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P.G. v. Hamos

United States District Court, Seventh Circuit

January 24, 2014

P.G., by and through his mother, K.G.; A.K., by and through his mother, S.K.; M.L., by and through his mother,
v.
JULIE HAMOS, in her official capacity as Director of the Illinois Department of Healthcare and Family Services; MICHELLE R.B. SADDLER, in her official capacity as Secretary of the Department of Human Services; and THE ILLINOIS MENTAL HEALTH COLLABORATIVE FOR ACCESS AND CHOICE, Defendants.

OPINION

SUE E. MYERSCOUGH, District Judge.

This cause is before the Court on the Motion to Dismiss filed by Defendant The Illinois Mental Health Collaborative For Access and Choice (the Collaborative) (d/e 41). The Motion is GRANTED IN PART and DENIED IN PART. Plaintiffs A.K., by and through his mother, S.K; M.L., by and through his mother, V.L.; T.K., by and through her mother, L.S.; T.W., by and through her mother, M.R.; A.F., by and through her parents S.F. and M.F.; B.A., by and through her legal guardian, J.A.; and Sa.F., by and through her mother J.F., concede that they have failed to state a claim against the Collaborative. Therefore, those claims are dismissed. However, Plaintiff P.G., by and through his mother K.G., and Plaintiff C.S. have sufficiently demonstrated, at this stage of the litigation, standing to bring their claims against the Collaborative. The motion to dismiss the claims brought by P.G. and C.S. is denied.

I. FACTS ALLEGED IN THE COMPLAINT

Because Plaintiffs have conceded that Plaintiffs A.K., M.L., T.K., T.W., A.F., B.A., and Sa.F. failed to state a claim against the Collaborative, the Court will only recite the factual allegations relating to P.G. and C.S.'s claims against the Collaborative.

Plaintiffs P.G. and C.S. are Medicaid-eligible children (under age 21) with mental health disorders who allege they are not being provided with the treatment required by federal law. Plaintiffs filed suit against Julie Hamos in her official capacity as Director of the Illinois Department of Healthcare and Family Services; Michelle R.B. Saddler in her official capacity as Secretary of the Illinois Department of Human Services; and the Collaborative.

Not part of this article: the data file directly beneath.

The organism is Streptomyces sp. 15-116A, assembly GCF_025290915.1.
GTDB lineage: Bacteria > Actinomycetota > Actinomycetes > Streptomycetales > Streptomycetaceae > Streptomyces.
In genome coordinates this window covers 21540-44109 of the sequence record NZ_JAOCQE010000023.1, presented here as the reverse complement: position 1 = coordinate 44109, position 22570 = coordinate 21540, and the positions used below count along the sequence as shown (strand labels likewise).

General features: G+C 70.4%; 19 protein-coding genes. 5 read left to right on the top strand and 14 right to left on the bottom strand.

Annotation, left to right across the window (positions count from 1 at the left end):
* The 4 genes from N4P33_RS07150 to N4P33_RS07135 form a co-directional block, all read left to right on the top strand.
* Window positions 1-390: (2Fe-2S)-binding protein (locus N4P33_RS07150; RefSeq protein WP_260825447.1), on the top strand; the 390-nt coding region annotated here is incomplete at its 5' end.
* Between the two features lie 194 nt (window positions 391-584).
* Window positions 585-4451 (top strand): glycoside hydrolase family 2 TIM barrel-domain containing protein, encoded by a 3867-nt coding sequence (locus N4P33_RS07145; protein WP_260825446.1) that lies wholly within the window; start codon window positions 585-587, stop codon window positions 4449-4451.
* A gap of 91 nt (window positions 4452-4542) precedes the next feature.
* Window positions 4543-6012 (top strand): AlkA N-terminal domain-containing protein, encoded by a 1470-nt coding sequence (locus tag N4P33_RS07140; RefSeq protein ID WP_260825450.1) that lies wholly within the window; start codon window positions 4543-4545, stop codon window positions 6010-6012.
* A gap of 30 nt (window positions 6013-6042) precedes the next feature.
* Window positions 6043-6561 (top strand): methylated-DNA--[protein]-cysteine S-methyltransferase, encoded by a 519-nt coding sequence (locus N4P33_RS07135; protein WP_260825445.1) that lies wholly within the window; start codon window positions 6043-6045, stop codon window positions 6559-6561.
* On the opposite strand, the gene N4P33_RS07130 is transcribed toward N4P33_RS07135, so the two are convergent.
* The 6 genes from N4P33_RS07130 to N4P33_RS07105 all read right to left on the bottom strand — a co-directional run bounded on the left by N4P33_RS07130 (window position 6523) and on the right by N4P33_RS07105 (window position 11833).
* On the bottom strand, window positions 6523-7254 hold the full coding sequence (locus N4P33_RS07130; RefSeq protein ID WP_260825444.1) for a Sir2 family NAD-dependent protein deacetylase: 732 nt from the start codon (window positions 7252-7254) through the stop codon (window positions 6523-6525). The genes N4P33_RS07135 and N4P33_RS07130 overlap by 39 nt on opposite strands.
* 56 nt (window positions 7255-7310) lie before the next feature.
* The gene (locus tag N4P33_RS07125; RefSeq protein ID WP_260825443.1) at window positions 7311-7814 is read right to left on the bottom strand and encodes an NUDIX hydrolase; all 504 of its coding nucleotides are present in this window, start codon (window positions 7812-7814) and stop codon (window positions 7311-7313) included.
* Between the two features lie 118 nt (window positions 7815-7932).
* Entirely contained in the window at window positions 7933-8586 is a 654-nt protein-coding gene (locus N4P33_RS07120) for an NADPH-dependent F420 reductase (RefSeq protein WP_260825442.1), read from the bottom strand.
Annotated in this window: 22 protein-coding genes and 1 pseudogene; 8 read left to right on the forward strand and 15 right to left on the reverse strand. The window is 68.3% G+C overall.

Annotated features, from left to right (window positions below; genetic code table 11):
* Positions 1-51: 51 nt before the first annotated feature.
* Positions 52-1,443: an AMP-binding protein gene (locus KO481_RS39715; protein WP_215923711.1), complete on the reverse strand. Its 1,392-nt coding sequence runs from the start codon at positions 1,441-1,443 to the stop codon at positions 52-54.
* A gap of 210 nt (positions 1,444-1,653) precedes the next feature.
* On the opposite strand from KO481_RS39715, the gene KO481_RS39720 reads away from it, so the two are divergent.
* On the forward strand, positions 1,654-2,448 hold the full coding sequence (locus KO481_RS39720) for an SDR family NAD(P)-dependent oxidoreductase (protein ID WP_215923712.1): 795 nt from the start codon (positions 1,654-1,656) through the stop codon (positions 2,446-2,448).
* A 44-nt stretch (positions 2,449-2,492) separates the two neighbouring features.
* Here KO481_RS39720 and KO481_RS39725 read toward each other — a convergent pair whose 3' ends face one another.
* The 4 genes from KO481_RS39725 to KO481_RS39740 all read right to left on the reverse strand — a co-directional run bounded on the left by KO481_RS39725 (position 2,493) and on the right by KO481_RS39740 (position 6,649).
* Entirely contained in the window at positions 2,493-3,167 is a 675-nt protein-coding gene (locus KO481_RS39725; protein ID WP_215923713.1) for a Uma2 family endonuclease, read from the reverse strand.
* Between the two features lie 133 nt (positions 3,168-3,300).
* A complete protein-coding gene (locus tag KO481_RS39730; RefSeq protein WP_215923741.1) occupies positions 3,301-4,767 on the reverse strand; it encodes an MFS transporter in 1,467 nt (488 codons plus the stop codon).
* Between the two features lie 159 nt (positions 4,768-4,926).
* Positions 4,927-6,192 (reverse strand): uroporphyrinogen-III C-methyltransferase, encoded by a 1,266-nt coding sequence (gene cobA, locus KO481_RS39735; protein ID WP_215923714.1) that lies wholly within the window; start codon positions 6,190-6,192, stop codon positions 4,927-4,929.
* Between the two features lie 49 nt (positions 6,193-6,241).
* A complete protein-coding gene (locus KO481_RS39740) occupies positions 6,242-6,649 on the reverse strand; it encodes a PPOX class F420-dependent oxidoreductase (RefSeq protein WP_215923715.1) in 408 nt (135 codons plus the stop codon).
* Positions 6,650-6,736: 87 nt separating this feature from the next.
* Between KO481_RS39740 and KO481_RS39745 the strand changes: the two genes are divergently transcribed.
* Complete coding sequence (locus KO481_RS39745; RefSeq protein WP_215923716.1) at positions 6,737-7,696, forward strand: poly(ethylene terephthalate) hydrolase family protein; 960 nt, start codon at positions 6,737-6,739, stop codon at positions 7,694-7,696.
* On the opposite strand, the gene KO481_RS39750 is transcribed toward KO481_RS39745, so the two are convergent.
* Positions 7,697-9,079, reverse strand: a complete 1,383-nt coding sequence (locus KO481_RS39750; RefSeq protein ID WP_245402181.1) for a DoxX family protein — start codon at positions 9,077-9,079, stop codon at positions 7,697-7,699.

The Illinois Department of Human Services administers the Individual Care Grant Program, which is partially funded through Medicaid. Second Am. Compl. ¶ 87. The Individual Care Grant Program provides funding to parents of severely mentally ill children for approved clinical programs at residential placements or at community mental health agencies. Id . ¶ 86.

The Collaborative is an administrative services organization that oversees services and resources allocated to the Department of Human Services. Second Am. Compl. ¶ 64. Specifically, the Collaborative provides "outsourced administrative functions" to the Department of Human Services for the Division of Mental Health's Individual Care Grant Program. Second Am. Compl. ¶¶ 88-89.

On April 1, 2009, the Collaborative assumed responsibility for the community-based Individual Care Grant Program. Second Am. Compl. ¶ ¶ 94; see also ¶ 92 (as of April 1, 2009, residential and community-based services were processed through the Collaborative's billing system). However, beginning in fiscal year 2012, Individual Care Grant providers submitted all claims to the Department of Healthcare and Family Services for processing. Id . ¶ 95. Only Plaintiffs P.G. and C.S. have been accepted into the Individual Care Grant Program. Id . ¶¶ 112, 199.

Plaintiff P.G. is a Medicaid-eligible, 16 year-old boy who suffers from the following conditions: Psychotic Disorder, Not Otherwise Specified; Reactive Attachment Disorder, Inhibitive Type; and Oppositional Defiant Disorder. Second Am. Compl., ¶ 106. In July 2011, P.G. was accepted into the Individual Care Grant Program. Id . ¶ 112.